Marketplaces and platforms exist to increase efficiency in the world. They are successful only if they improve productivity—saving people time and precious resources. As they get bigger, they can start to have true positive impact on global GDP as they allocate resources more effectively than the status quo. So let’s be clear: crippling their ability to execute would only be negative for the global economy.  

Warren’s proposal would negatively impact consumers. Here’s why:

Negative Impact to Consumers

Warren proposes restrictions on platforms participating as a vendor on their own platform.  Basically, she wants to outlaw Amazon Basics. While people are coming up with arguments to support this, is is a terrible idea.  Amazon’s goal is to lower prices, decrease shipping time, and increase selection—value propositions that consumers benefit from tremendously. Amazon Basics primarily looks to lower prices for common consumer goods, something I admire and enjoy as a consumer.  But Amazon—and any other marketplace—will only launch their own product when they identify a gap in the market (not enough selection) or an opportunity to lower prices for consumers or to improve quality.  Every one of these initiatives benefits consumers.  

While I don’t believe any legislation is necessary, if you insist, any theoretical legislation should be focused only on allowing for fair competition of Amazon-built products vs other vendors on the marketplace. Amazon does have a bit of an advantage vs others just because of the buyer data that they have and vendors do not. And they may give themselves “unfair” placement in their own search results. Some say you could enforce more transparency in the algorithm. But, this is another bad idea. It would be counterproductive and again, ultimately hurt consumers.  There is a good reason Google keeps the details of their search algorithm a very closely guarded secret. They do not want to open themselves up to fraudulent attempts to game the system. Those attempts will always end up hurting consumers. Are you noticing a trend yet?

Also, smartly run marketplaces already enforce fair competition for their own products vs the various vendors. That is the smartest way to run the business.  If your own products can not compete on their own, you shouldn’t be building them in the first place.  It’s more efficient to just let the vendors handle it if they can handle it better.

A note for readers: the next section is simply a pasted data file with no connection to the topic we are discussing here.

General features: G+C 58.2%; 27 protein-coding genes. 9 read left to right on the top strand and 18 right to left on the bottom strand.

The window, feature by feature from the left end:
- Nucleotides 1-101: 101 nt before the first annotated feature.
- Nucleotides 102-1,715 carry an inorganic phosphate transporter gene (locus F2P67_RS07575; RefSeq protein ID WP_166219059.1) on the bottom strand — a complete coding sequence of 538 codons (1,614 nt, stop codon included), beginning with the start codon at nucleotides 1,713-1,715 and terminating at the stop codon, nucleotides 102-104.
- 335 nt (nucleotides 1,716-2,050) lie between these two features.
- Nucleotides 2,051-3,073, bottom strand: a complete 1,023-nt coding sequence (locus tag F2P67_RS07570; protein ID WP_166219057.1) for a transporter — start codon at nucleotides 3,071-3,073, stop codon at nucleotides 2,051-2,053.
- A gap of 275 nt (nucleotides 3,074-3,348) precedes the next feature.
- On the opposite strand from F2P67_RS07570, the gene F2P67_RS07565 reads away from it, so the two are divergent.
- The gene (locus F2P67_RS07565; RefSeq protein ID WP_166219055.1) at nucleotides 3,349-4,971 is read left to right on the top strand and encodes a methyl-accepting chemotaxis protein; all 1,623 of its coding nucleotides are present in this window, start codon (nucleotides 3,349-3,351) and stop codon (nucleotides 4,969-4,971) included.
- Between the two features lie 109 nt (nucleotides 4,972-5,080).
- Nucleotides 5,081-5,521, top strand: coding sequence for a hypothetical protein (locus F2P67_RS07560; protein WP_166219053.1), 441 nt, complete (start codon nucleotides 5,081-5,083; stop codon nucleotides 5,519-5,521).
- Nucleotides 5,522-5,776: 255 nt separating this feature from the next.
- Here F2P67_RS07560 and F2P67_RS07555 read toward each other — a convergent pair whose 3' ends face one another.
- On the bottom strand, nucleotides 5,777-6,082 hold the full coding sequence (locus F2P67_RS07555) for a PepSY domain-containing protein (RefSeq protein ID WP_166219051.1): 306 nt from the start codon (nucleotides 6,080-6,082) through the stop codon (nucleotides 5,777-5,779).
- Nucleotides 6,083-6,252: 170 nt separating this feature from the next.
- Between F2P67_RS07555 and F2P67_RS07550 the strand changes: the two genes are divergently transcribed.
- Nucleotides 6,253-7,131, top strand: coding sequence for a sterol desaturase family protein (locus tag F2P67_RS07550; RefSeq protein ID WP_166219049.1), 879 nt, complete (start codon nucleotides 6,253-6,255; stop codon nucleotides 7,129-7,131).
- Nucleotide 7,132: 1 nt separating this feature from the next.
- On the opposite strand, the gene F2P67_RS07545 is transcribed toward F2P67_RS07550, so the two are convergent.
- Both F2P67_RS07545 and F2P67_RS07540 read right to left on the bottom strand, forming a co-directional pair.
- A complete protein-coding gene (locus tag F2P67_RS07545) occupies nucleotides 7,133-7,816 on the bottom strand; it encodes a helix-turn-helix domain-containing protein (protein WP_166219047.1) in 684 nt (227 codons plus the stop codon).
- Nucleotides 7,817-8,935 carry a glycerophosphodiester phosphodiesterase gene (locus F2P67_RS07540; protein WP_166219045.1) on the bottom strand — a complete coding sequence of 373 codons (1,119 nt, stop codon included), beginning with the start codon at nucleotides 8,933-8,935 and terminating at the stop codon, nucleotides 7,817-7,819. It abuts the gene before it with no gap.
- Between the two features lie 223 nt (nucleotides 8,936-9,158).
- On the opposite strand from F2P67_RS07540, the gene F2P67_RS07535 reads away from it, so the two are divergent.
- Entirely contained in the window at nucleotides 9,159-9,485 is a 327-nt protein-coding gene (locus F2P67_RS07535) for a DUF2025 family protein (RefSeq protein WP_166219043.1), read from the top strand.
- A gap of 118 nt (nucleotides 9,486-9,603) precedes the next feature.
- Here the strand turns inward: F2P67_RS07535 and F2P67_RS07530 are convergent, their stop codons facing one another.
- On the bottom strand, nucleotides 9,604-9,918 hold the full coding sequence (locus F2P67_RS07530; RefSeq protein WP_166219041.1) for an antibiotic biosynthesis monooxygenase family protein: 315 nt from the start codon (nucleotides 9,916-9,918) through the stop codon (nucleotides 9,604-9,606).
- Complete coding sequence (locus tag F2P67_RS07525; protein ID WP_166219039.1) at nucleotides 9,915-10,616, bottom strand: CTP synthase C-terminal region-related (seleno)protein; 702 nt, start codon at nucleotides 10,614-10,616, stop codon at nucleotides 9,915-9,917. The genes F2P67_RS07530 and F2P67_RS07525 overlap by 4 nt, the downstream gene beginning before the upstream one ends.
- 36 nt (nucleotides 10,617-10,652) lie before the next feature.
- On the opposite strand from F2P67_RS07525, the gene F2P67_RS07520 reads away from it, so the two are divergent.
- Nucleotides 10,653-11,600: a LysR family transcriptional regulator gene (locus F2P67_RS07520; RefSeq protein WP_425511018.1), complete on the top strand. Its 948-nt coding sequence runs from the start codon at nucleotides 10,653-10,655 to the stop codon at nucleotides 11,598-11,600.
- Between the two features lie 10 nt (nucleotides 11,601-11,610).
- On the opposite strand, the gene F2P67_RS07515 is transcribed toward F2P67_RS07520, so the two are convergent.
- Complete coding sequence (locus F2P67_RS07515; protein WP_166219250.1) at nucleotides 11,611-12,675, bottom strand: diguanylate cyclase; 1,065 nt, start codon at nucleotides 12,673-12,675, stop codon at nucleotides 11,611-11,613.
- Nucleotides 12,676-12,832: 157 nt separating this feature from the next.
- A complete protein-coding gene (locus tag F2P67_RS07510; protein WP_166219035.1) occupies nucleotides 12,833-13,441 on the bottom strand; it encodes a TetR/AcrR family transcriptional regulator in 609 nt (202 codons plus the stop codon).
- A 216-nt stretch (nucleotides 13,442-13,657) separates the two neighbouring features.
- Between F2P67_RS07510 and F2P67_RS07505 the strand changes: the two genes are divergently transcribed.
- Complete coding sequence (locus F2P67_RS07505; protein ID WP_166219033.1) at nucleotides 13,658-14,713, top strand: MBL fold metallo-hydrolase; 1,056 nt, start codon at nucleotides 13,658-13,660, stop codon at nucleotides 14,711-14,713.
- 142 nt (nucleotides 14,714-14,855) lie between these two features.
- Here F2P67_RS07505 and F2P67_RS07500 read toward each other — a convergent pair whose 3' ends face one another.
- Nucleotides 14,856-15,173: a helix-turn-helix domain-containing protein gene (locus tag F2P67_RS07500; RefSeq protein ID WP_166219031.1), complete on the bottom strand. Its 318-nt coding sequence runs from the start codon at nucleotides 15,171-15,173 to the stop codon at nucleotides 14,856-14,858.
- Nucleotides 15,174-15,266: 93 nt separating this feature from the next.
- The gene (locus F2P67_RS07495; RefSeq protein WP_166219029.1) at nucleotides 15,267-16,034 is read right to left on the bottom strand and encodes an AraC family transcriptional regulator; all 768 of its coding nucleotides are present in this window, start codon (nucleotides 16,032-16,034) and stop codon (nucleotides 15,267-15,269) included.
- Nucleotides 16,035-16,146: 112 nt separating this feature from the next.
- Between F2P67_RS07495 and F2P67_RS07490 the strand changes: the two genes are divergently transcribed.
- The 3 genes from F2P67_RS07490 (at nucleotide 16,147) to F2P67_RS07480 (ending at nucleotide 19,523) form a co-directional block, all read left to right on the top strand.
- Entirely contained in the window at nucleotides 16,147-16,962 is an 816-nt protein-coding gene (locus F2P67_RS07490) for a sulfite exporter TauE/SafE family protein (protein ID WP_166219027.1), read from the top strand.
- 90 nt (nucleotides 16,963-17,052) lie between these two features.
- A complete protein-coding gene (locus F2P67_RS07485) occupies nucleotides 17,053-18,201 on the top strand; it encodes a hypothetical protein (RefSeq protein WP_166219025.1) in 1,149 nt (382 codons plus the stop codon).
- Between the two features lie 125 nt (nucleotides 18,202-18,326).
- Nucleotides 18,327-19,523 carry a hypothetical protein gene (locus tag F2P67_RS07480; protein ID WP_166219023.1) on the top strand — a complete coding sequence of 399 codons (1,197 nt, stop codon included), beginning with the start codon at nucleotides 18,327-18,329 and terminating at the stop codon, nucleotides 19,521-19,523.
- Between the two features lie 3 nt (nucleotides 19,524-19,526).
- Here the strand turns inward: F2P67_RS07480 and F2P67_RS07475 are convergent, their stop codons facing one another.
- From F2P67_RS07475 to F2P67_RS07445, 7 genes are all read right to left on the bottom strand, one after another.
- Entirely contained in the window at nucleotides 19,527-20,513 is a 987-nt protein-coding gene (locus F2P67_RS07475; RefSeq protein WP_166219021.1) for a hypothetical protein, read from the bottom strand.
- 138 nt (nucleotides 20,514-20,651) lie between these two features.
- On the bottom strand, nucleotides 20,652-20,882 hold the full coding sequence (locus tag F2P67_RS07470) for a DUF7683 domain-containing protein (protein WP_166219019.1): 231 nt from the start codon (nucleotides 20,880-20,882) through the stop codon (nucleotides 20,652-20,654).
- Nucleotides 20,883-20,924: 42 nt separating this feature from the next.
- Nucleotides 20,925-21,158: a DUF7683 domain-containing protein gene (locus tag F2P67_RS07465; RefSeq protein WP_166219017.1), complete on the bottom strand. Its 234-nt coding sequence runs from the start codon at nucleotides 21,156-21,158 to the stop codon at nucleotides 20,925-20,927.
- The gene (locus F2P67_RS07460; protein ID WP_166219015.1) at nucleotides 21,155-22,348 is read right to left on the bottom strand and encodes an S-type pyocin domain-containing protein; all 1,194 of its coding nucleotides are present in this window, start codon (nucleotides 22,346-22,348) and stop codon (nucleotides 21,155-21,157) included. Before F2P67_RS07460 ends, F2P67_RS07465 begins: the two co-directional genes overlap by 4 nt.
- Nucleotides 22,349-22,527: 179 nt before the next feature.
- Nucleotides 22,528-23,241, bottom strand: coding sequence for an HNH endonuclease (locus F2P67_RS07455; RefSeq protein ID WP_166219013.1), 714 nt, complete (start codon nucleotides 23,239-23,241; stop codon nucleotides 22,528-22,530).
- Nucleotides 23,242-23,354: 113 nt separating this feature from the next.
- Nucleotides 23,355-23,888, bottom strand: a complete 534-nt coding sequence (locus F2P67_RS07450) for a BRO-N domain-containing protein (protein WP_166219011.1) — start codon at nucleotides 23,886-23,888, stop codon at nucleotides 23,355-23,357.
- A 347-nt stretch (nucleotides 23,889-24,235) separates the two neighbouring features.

Monopolies and Competition

As for monopolies creating an unfair playing field and discouraging competition, I for one am not concerned about this issue. I’ve been in the venture capital business for about 8 years now and have only seen an increasing number of startups going after every imaginable industry.  Venture capital dollars have never been higher. VCs invest in promising startups that have a chance to disrupt incumbents on new platforms or utilizing new technology or simply improved customer experiences.  Disruptors will be successful if they can dramatically improve the customer experience. If they can’t do that, they will fail.  

The ecosystem thrives on constant disruption and government does not need to intervene. If the tech giants lose focus and have their customer experience deteriorate, I can guarantee that competitors will emerge and venture capital will be there to back them.  

———-

Disclaimer: While I am a managing director at Jackson Square Ventures, these opinions are my own and do not necessarily represent the views or opinions of JSV or its related entities.

The Wheat from the Chaff


This post is by A Crowded Space from A Crowded Space

If you’ve read any of my blog posts before, you may know that I hate the traditional 5-star feedback systems. I think they are missing so much opportunity and often present a false signal of quality.

I was chatting with the founder of interviewing.io recently and was pleasantly surprised that they are taking a big step forward in a feedback system that’s really designed to separate the proverbial wheat from the chaff.

It made me realize that we’ve all been making a big mistake with feedback systems.  In most marketplaces, we’ve been operating in a one size fits all mode.  Everyone from eBay to Uber to Upwork to Amazon uses a 5-star feedback system on competed transactions to accomplish two very distinct goals.  

Marketplaces have been misusing  the 5 stars to poorly accomplish both of these goals.  

Goal 1) prevent bad transactions from happening in the future.  (Expel bad)

Goal 2) identify the highest quality good or service.  (Retain & Optimize great)

The standard 5-star system has unwittingly accomplished the first goal of preventing bad transactions, although you really only need a 2 or 3 point scale to accomplish the same thing.  However, due to a variety of reasons —> the 5-star system does a terrible job at identifying the highest quality good or service.  I believe it’s naive to think that the same approach can both identify the worst and the best in a marketplace.  Note that for some marketplaces the goal may be only to prevent bad transactions (Uber / Lyft) while in some other marketplaces (Farfetch / Toptal), the goal should really just be about identifying the best.  Depends if you’re a commodity or master marketplace.